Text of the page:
How to Make a Powdered Eyeshadow Stick

by Nicola P. Young about a year ago in how to

Make a powdered eyeshadow stick to repurpose unused eyeshadow into the perfect, quick makeup tool.

How to Make a Powdered Eyeshadow Stick

Eye makeup can be the biggest hassle. With having to clean eyeshadow brushes, falling glitter, and other hazards of the powder eyeshadow, it’s no wonder so many people are turning to eyeshadow sticks instead. It should be no surprise, though, that these can be expensive, and many makeup lovers are loathe to throw out their old powder eyeshadows, even once they’re broken up or never used. Luckily, it’s actually incredibly easy to create your own powder stick out of whatever eyeshadow you like, creating the perfect eyeshadows for your eye color by your own means. This not only gives you an eyeshadow that stays on better and is easier to apply, it also gives you the opportunity to perfect your color preferences, and to make a product that’s easy to use on the go—something that eyeshadow powder in its compact form is definitely not.

Step 1: Gather your ingredients.

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To make a powdered eyeshadow stick at home, you actually don’t need too many things. The absolute must-haves are: beeswax and shea butter for the base, and a (preferably dark or bright) eyeshadow or mix of eyeshadows. One of the best things about being able to make a powdered eyeshadow stick at home is that it allows you to make use of old powdered eyeshadows, or to combine colors you don’t use into one you will. These ingredients, however, are just for the most basic formulation. For the best results, you’ll also want to gather some vitamin E oil and glycerin. Furthermore, you can make a cream shadow or color your eyeshadow stick with mica powder, if you’re not just trying to convert crème to powder eyeshadows.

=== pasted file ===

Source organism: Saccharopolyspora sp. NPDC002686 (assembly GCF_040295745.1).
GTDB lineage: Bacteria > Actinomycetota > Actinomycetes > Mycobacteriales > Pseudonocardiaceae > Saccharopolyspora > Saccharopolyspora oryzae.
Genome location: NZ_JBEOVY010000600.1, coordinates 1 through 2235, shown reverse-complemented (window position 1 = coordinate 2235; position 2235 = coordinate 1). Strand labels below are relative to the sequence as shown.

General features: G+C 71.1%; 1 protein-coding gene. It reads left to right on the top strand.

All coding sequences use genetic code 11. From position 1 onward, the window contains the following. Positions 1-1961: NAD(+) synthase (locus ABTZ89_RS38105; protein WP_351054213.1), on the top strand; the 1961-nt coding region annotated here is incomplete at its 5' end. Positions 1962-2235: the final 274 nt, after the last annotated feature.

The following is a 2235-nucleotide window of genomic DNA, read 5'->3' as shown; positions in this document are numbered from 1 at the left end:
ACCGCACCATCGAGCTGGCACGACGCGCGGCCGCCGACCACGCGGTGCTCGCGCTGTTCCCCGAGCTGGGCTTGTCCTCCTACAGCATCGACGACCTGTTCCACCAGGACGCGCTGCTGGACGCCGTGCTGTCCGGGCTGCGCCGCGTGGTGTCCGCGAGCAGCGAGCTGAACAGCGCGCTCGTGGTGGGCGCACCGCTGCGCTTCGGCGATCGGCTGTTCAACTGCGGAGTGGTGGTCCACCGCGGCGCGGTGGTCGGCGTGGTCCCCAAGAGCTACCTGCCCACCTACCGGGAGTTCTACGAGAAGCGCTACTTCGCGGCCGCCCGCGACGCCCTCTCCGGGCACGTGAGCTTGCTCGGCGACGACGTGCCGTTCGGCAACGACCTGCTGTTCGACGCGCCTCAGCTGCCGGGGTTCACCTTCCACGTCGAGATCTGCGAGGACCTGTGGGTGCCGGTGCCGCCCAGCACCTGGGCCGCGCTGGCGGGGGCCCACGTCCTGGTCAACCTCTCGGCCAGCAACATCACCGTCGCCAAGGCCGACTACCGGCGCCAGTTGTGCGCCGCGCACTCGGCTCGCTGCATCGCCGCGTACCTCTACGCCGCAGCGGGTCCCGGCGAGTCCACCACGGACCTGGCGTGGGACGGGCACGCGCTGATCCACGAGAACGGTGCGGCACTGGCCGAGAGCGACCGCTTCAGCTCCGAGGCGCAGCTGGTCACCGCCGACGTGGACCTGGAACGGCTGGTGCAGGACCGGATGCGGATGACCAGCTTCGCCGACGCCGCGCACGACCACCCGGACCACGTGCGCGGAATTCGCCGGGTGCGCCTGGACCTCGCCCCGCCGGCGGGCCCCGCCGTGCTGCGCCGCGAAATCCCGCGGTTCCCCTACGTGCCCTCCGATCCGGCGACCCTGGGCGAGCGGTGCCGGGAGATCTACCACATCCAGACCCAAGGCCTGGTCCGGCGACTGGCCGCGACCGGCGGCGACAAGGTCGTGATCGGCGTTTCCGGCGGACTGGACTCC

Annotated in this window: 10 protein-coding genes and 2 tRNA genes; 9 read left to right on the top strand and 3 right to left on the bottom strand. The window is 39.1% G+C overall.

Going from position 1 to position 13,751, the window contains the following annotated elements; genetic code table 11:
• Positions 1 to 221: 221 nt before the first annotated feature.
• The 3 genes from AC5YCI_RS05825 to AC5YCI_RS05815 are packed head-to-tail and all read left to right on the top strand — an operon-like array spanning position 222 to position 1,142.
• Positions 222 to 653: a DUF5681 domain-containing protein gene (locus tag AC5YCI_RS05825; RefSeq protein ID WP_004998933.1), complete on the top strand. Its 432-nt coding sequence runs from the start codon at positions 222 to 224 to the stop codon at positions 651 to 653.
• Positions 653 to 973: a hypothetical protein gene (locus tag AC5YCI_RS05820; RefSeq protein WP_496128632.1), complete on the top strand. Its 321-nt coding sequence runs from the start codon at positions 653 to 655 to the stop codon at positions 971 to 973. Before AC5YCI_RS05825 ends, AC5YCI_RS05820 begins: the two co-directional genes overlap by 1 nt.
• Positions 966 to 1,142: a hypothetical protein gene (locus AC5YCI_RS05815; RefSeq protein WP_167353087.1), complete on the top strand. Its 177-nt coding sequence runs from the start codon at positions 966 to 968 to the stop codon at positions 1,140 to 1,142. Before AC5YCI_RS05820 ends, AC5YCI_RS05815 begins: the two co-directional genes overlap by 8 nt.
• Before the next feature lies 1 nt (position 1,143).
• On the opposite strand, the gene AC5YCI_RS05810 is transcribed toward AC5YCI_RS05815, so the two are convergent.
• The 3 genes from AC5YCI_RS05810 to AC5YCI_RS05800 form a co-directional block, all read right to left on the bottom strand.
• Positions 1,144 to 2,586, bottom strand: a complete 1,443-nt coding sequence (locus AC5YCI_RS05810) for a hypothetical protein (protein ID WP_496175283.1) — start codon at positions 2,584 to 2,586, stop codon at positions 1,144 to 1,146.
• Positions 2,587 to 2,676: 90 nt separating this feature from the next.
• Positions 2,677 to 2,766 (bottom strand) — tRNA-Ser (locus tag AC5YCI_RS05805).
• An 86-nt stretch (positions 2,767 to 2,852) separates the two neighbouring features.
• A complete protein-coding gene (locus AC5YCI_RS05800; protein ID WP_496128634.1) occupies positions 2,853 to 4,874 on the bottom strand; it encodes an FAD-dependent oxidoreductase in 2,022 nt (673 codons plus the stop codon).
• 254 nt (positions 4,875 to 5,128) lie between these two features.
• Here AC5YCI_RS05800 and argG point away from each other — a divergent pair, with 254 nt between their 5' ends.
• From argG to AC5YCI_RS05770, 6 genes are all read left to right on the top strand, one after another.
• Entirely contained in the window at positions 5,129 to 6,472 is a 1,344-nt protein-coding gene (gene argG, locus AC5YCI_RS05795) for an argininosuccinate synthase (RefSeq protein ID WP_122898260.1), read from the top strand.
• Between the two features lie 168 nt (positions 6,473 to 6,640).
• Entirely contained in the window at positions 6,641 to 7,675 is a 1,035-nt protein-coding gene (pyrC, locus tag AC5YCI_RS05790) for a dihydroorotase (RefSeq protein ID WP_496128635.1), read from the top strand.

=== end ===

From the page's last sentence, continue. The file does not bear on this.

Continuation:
Step 2: Build your base.

Before you add your color to make a powdered eyeshadow stick complete, you need a cream base that will enable your color to stick to your eyelids, without causing adverse reactions. The crucial base for this is beeswax. You can use any kind, but beeswax pastilles are a particularly easy way to melt and mix your base with the rest of your ingredients, and to easily adjust the ratios to your preferences. If you go the block o’ wax route, however, just grate or shave your beeswax to make it easier. Whichever route you go, you’ll want to have about two teaspoons of beeswax. Just make sure it’s white, as much as beeswax is actually yellow, it may inhibit the bright color payoff at the end.

In addition to the beeswax, you’ll want a roughly equal amount of Shea butter. You can use a double boiler, or just melt it gently over a candle. Melt the beeswax first, then add in the Shea butter and mix thoroughly. Then, add a couple of drops of vitamin E to keep your eyelids healthy and moisturized, and just a dab of glycerin, which will give you the consistency you need. Many people forego the glycerin, but feel free to try it both ways and decide which texture is easiest for you. You can also use castor oil in addition to, or instead of, the vitamin E. If you do this, use just about two teaspoons as well. This will give your eyeshadow a shinier, brighter look, and might help lighter colors shine through a bit more as well.